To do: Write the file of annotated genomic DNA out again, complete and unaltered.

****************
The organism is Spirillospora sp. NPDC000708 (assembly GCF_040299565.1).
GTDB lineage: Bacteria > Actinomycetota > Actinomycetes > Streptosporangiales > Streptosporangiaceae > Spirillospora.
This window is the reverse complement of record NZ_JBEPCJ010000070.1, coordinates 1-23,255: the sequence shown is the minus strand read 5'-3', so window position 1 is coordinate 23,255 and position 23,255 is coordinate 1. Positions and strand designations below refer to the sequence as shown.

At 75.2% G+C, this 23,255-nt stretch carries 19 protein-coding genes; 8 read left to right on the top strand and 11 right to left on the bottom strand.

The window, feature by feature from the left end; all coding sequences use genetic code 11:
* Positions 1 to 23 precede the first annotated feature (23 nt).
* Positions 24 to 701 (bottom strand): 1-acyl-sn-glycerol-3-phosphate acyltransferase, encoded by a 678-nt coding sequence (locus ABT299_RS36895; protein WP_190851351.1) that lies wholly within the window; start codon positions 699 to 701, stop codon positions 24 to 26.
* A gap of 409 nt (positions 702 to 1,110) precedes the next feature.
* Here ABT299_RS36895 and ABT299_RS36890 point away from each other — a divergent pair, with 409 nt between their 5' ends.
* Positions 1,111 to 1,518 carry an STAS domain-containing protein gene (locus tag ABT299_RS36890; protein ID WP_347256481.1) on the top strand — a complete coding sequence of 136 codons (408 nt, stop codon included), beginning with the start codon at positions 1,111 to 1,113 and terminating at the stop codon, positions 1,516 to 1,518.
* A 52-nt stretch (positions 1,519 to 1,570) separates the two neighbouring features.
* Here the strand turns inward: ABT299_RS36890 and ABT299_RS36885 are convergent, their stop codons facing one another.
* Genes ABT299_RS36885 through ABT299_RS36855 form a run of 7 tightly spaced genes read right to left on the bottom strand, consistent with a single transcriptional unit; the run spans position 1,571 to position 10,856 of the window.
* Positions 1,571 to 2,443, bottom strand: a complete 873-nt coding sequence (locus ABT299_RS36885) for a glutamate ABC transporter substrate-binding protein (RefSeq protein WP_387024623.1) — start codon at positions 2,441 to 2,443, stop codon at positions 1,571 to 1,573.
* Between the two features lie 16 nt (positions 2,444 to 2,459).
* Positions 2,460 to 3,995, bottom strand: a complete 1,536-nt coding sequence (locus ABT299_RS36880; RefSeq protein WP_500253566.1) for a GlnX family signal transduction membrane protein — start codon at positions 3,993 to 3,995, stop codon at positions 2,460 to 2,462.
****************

The organism is Spirillospora sp. NPDC000708 (assembly GCF_040299565.1).
GTDB lineage: Bacteria > Actinomycetota > Actinomycetes > Streptosporangiales > Streptosporangiaceae > Spirillospora.
This window is the reverse complement of record NZ_JBEPCJ010000070.1, coordinates 1-23,255: the sequence shown is the minus strand read 5'-3', so window position 1 is coordinate 23,255 and position 23,255 is coordinate 1. Positions and strand designations below refer to the sequence as shown.

At 75.2% G+C, this 23,255-nt stretch carries 19 protein-coding genes; 8 read left to right on the top strand and 11 right to left on the bottom strand.

The window, feature by feature from the left end; all coding sequences use genetic code 11:
* Positions 1 to 23 precede the first annotated feature (23 nt).
* Positions 24 to 701 (bottom strand): 1-acyl-sn-glycerol-3-phosphate acyltransferase, encoded by a 678-nt coding sequence (locus ABT299_RS36895; protein WP_190851351.1) that lies wholly within the window; start codon positions 699 to 701, stop codon positions 24 to 26.
* A gap of 409 nt (positions 702 to 1,110) precedes the next feature.
* Here ABT299_RS36895 and ABT299_RS36890 point away from each other — a divergent pair, with 409 nt between their 5' ends.
* Positions 1,111 to 1,518 carry an STAS domain-containing protein gene (locus tag ABT299_RS36890; protein ID WP_347256481.1) on the top strand — a complete coding sequence of 136 codons (408 nt, stop codon included), beginning with the start codon at positions 1,111 to 1,113 and terminating at the stop codon, positions 1,516 to 1,518.
* A 52-nt stretch (positions 1,519 to 1,570) separates the two neighbouring features.
* Here the strand turns inward: ABT299_RS36890 and ABT299_RS36885 are convergent, their stop codons facing one another.
* Genes ABT299_RS36885 through ABT299_RS36855 form a run of 7 tightly spaced genes read right to left on the bottom strand, consistent with a single transcriptional unit; the run spans position 1,571 to position 10,856 of the window.
* Positions 1,571 to 2,443, bottom strand: a complete 873-nt coding sequence (locus ABT299_RS36885) for a glutamate ABC transporter substrate-binding protein (RefSeq protein WP_387024623.1) — start codon at positions 2,441 to 2,443, stop codon at positions 1,571 to 1,573.
* Between the two features lie 16 nt (positions 2,444 to 2,459).
* Positions 2,460 to 3,995, bottom strand: a complete 1,536-nt coding sequence (locus ABT299_RS36880; RefSeq protein WP_500253566.1) for a GlnX family signal transduction membrane protein — start codon at positions 3,993 to 3,995, stop codon at positions 2,460 to 2,462.